Re-live the 1967 FA Cockney Cup Final

Written by Andrew Macfarlane
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The 1960’s was a golden period for Tottenham Hotspurs Football Club. An FA Cup/League Double ensued in 1960/61 before following that up with another FA Cup in 1962.
The Lilywhites also went on to win the UEFA Cup Winners Cup during the 1962/63 season, but it was the clubs third FA Cup triumph of the decade that was the most impressive.

The club had just gone through a break up of their double winning squad and appeared to be on something of a decline with a trophyless run of three years by the time the 66/67 season rolled around.

Fortunately, the club still had players such as youth product Phil Beal, Terry Venables, Jimmy Greaves and Dave Mackay to call upon meaning it was no surprise when the Lilywhites made it to the 1967 FA Cup final.

Dubbed the Cockney Cup Final because the opponents were London rivals, Chelsea, the game was a significant one for Tottenham as it would prove to be the last FA Cup triumph for the club until the 1980’s.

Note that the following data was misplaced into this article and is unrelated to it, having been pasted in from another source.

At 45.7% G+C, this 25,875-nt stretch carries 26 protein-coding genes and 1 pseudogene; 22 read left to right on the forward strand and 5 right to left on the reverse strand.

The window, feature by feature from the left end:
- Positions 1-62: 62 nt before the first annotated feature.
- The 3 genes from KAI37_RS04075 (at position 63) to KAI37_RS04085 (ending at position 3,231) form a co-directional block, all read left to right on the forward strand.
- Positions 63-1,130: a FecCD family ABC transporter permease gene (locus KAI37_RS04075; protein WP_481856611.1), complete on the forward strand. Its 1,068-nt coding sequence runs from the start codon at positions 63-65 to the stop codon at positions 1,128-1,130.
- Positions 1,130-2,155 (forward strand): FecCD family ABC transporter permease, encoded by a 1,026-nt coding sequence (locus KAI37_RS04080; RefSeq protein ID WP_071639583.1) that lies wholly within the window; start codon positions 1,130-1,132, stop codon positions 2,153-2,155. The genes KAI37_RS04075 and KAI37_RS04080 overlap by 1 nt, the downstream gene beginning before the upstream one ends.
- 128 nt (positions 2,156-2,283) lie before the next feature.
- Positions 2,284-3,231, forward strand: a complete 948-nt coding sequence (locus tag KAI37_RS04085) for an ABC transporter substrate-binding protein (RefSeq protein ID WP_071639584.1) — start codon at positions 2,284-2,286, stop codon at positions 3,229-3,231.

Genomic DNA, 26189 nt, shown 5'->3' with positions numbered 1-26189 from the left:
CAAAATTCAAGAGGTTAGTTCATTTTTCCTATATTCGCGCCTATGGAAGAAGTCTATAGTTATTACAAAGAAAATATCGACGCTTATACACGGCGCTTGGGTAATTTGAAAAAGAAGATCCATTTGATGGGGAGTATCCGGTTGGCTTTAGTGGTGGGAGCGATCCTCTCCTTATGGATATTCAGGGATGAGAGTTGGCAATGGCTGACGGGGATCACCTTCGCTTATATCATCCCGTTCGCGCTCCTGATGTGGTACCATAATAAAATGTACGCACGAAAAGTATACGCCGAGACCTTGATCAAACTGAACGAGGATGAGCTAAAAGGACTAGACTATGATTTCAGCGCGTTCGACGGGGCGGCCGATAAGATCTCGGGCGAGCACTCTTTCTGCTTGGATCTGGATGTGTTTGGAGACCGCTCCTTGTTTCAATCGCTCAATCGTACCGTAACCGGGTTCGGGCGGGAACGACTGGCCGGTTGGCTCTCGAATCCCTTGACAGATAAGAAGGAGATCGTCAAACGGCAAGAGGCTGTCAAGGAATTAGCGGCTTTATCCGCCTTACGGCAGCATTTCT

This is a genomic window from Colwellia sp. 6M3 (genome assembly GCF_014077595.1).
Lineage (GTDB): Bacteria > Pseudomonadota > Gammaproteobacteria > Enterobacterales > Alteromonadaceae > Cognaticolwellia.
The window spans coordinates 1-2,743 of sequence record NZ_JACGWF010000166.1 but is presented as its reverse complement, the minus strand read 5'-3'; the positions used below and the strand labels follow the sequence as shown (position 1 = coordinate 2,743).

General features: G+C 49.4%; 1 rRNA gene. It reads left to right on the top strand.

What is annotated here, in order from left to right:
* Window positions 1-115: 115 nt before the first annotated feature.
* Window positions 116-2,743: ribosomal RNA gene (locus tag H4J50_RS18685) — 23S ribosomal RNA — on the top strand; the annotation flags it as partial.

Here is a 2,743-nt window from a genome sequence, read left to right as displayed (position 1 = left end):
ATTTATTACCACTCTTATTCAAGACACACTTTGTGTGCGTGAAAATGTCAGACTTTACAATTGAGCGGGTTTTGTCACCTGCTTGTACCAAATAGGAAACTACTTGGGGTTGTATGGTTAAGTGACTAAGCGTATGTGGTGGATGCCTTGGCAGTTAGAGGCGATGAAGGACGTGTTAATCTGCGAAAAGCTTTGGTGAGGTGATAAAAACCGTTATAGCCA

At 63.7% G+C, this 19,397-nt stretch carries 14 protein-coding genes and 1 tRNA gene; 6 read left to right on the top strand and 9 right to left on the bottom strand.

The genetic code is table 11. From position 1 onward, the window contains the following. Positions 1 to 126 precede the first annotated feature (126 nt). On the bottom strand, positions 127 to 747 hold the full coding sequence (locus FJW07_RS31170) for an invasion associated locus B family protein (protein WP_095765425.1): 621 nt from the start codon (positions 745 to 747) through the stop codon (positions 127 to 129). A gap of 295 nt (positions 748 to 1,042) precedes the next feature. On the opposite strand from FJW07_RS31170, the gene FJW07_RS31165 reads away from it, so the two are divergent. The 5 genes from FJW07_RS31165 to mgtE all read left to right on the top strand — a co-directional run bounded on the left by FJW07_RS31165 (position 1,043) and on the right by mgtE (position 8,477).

It was also the first ever FA Cup final to be contested between two London Clubs hence the name and saw an incredible turn out of 100,000 fans for the Wembley clash.

Prior to the game, the talented Phil Beal suffered a broken arm ruling him out of the match but heavyweights Venables, Greaves, Kinnear, Mullery, and Mackay were in.

Scotsman Jimmy Robertson gave the Lilywhites the lead just before the break with a low right-footed strike outside the box putting Spurs into the ascendancy at the break.

Things got even better mid-way through the second half as midfielder Frank Saul doubled Tottenham’s lead in the 67th minute by turning a long throw by Dave Mackay into the net with his right foot.

It was almost job done for Bill Nicholson’s men but an 85th minute Bobby Tambling header for the Blues ensured a nervy end to the game.

Needless to say, Spurs held on for their third FA Cup triumph in seven years.

Tottenham’s trophy haul did not end there though as in the early 70’s, the club claimed two League Cup’s and the equivalent of the Europa League.

These days, Mauricio Pochettino’s men are coming under increasing pressure after going trophy-less for ten years, it is a far cry from the hay-days of the 60’s, 70’s and 80’s for Tottenham but there is the sense that after a long wait, this could be the year Spurs get back on the trophy trail.
Read 3924 times Last modified on Thursday, 13 September 2018 11:17
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Andrew Macfarlane

Andrew Macfarlane

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